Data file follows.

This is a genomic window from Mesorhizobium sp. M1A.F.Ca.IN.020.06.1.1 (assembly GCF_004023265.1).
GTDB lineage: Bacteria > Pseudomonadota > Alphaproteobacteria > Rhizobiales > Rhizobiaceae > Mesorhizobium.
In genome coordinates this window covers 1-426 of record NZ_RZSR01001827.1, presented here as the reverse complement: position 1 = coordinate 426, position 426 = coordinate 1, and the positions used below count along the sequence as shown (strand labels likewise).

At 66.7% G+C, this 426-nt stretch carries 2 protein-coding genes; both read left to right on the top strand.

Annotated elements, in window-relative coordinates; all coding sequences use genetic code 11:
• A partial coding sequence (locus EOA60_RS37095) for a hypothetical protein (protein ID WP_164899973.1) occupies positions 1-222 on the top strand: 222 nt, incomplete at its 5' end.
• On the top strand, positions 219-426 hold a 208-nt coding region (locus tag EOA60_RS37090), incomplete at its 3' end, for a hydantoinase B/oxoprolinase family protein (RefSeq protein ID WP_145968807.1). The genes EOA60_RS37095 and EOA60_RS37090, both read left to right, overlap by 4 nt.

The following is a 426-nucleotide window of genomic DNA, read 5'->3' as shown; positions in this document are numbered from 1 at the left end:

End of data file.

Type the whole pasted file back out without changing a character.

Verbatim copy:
This is a genomic window from Mesorhizobium sp. M1A.F.Ca.IN.020.06.1.1 (assembly GCF_004023265.1).
GTDB lineage: Bacteria > Pseudomonadota > Alphaproteobacteria > Rhizobiales > Rhizobiaceae > Mesorhizobium.
In genome coordinates this window covers 1-426 of record NZ_RZSR01001827.1, presented here as the reverse complement: position 1 = coordinate 426, position 426 = coordinate 1, and the positions used below count along the sequence as shown (strand labels likewise).

At 66.7% G+C, this 426-nt stretch carries 2 protein-coding genes; both read left to right on the top strand.

Annotated elements, in window-relative coordinates; all coding sequences use genetic code 11:
• A partial coding sequence (locus EOA60_RS37095) for a hypothetical protein (protein ID WP_164899973.1) occupies positions 1-222 on the top strand: 222 nt, incomplete at its 5' end.
• On the top strand, positions 219-426 hold a 208-nt coding region (locus tag EOA60_RS37090), incomplete at its 3' end, for a hydantoinase B/oxoprolinase family protein (RefSeq protein ID WP_145968807.1). The genes EOA60_RS37095 and EOA60_RS37090, both read left to right, overlap by 4 nt.

The following is a 426-nucleotide window of genomic DNA, read 5'->3' as shown; positions in this document are numbered from 1 at the left end: